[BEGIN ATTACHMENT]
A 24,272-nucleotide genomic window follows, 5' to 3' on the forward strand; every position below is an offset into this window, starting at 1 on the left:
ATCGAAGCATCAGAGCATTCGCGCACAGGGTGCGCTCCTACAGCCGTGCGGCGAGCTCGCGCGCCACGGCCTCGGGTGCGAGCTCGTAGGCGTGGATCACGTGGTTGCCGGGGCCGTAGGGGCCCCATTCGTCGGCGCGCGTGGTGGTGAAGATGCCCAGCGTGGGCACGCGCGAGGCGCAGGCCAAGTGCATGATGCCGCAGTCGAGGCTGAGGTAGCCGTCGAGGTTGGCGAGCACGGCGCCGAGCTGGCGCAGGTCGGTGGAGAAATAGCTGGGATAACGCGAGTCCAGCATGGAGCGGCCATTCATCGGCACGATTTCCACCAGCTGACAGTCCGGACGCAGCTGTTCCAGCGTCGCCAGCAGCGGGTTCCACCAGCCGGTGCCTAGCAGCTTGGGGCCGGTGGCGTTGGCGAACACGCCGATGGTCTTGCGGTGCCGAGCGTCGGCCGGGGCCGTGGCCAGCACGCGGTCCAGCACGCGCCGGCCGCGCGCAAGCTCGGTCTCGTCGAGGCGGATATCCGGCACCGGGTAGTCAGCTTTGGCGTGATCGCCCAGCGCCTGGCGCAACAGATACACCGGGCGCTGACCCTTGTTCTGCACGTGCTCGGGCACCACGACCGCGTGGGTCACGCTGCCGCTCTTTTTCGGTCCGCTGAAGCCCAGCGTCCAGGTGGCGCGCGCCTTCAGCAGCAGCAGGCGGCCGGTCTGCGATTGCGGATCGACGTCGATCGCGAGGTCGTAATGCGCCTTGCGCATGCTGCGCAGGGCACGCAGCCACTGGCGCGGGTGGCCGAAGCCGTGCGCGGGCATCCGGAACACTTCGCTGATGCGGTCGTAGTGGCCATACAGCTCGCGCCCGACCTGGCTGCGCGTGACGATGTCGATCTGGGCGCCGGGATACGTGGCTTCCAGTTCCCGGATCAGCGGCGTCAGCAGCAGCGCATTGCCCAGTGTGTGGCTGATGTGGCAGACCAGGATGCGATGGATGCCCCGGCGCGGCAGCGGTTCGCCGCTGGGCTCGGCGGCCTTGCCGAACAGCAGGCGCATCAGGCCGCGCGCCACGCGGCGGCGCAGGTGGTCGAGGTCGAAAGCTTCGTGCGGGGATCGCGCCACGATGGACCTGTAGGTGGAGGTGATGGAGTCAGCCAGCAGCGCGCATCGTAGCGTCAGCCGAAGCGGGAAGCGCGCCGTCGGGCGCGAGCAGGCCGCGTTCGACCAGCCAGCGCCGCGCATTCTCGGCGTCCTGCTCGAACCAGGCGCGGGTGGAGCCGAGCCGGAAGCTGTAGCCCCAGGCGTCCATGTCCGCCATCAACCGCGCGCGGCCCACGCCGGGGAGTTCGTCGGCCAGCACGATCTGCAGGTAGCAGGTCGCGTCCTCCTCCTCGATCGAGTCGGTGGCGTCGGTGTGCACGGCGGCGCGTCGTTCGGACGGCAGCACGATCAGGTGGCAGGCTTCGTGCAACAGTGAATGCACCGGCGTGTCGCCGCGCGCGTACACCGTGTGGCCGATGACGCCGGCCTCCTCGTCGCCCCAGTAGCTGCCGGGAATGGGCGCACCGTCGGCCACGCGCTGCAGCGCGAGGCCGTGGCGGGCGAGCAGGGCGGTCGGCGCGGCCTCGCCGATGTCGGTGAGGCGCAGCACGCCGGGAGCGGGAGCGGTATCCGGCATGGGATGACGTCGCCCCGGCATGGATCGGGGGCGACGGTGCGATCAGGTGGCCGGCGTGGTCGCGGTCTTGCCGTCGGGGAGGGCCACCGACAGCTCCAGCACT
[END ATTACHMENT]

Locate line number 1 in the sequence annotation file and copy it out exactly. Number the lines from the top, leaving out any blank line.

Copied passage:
A 24,272-nucleotide genomic window follows, 5' to 3' on the forward strand; every position below is an offset into this window, starting at 1 on the left: